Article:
ITV reportedly declined The Voice when it was pitched to the channel a year ago, to 'keep Simon Cowell happy.' The broadcaster is now bidding against the BBC to secure the rights to a UK version of the show, after it proved a hit in the US. The Voice saw four judges - Christina Aguilera, Adam Levine, Cee Lo Green and Blake Shelton - choose singers on their vocal abilities alone, as the judging panel are not allowed to see the acts when they first sing. ITV turned down the programme because it did not want to upset X Factor boss Cowell, the Mirra claims. 'They didn't dare entertain the programme when they were offered it nearly a year ago because they still hoped to persuade Cowell to appear on The X Factor,' said a 'source.' Anonymous of course. Will Simon Cowell be complaining about this, we wonder? The fifty one-year-old has since confirmed that he will not appear on the judging panel for the eighth series of the competition, instead choosing to focus on the US version, which will launch in September. The Voice - originally broadcast in Holland - is reportedly wanted by ITV director of television Peter Fincham as 'a back-up' for The X Factor.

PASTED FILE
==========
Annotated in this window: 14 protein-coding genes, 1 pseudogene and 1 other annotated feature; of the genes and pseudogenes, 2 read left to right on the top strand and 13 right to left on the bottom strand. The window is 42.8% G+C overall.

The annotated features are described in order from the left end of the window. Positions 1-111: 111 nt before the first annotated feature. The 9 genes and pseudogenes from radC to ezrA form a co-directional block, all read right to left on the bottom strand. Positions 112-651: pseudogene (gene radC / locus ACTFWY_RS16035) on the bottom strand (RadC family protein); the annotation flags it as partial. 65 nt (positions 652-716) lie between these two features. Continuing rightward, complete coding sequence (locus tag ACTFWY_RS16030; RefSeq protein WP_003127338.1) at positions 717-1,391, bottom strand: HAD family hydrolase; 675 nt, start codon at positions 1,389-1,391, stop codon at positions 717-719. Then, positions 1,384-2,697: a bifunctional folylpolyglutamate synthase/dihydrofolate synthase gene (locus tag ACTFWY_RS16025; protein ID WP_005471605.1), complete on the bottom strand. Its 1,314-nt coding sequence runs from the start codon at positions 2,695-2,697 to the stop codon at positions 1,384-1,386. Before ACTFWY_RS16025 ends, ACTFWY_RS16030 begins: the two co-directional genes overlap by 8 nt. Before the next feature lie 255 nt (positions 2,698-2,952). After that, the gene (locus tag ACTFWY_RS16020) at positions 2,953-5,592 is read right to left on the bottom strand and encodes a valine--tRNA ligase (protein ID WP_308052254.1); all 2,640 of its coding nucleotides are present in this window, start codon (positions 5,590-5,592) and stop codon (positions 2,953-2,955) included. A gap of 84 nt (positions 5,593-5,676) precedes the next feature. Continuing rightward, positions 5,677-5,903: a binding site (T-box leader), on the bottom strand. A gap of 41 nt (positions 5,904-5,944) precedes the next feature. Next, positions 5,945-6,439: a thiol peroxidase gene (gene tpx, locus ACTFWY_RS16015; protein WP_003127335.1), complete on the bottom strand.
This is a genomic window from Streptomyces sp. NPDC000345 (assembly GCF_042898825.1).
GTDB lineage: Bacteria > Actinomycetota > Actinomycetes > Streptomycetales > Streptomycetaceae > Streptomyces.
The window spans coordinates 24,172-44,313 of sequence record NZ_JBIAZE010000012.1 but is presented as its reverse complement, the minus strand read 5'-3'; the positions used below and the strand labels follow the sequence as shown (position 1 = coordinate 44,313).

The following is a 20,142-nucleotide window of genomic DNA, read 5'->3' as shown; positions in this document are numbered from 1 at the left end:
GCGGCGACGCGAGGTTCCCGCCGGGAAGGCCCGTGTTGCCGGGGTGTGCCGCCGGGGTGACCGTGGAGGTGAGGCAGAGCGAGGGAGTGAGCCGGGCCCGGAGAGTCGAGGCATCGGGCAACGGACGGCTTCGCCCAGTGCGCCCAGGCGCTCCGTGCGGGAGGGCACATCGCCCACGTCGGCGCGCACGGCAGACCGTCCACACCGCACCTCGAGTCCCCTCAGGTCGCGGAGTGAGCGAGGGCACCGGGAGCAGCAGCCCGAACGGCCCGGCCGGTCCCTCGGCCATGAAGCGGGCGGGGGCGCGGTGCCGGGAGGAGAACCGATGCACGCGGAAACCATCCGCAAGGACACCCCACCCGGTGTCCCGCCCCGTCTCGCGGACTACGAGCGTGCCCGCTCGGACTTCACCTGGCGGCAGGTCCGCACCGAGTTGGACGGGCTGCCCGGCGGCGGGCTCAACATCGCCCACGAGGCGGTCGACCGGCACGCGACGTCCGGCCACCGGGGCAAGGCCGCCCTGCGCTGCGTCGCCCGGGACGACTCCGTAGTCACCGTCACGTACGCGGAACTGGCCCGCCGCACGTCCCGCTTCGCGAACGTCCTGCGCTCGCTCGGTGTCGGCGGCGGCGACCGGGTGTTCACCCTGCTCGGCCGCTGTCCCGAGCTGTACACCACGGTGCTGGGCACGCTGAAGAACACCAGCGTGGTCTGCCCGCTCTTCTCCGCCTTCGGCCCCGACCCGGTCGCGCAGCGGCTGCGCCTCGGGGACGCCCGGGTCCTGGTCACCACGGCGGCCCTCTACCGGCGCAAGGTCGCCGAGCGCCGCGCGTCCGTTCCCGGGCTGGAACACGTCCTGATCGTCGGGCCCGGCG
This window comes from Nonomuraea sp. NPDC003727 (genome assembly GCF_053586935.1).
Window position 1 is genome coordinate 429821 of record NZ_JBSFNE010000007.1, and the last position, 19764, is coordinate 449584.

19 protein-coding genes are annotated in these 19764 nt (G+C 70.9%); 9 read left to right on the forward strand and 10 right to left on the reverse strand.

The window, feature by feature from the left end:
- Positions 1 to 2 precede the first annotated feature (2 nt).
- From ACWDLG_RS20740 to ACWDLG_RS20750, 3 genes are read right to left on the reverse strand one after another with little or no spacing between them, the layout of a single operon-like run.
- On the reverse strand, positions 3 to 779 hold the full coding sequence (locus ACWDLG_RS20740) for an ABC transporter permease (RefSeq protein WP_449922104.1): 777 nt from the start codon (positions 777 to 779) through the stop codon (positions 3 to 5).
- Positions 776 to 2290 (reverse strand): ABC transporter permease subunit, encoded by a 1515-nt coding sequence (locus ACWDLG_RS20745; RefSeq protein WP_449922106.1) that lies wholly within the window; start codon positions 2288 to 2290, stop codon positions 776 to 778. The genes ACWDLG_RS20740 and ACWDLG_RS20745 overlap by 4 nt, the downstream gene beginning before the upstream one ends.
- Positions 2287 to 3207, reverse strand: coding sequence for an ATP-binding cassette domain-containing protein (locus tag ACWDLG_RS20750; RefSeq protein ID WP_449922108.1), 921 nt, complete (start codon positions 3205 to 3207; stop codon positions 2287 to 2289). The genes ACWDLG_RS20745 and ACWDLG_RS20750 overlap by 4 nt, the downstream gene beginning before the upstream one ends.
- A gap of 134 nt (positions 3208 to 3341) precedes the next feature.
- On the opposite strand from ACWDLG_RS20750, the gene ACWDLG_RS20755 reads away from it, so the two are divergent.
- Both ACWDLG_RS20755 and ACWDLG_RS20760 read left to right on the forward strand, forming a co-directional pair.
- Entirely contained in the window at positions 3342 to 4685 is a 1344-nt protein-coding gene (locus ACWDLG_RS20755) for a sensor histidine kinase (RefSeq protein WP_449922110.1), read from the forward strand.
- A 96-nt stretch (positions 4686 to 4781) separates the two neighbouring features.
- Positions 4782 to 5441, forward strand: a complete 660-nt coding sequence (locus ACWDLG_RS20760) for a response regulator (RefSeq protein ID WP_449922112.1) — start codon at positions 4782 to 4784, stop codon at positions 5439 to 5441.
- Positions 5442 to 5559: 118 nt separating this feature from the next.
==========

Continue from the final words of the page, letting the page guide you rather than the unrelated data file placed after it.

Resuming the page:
UKTV, the pay-TV channel operator behind Dave, Watch and Gold, has agreed its first product placement deal for a new show. The broadcaster has signed a multi-layered agreement with Brightsolid, the DC Thomson-owned company behind genealogy websites such as Find My Past, Genes Reunited and Friends Reunited, which it acquired from ITV last year in a twenty five million pound deal. Brightsolid will fund a new ten-part series called Find My Past on factual channel Yesterday, in exchange for brand exposure in the titles and associated marketing. Find My Past, being produced by Lion Television, will use the website to show how three 'seemingly unrelated' members of the public are linked to well known historical events, such as Dunkirk or the sinking of the Titanic. UKTV, which is jointly owned by BBC Worldwide and Virgin Media, will broadcast the programme in the fourth quarter of this year on Freeview channel. John Robertson, marketing director of Brightsolid Online Publishing, said: 'Connecting people and places is at the heart of our business, so this investigative, historical format with a gripping human interest storyline is a natural fit. As a company with pioneering family history brands, we're very excited to be leading the way in advertising-funded programming.' Sally Quick, head of commercial partnerships at UKTV, added: ' already has a strong commercial association with us as Yesterday's main sponsor, so finding and developing a fresh genealogy TV format to co-fund has been a natural next step. Born out of what was originally an advertiser-funded programme deal, Find My Past offers Brightsolid the perfect product placement opportunity as we're able to seamlessly integrate its websites into the content via interactive exposure by the contributors themselves.'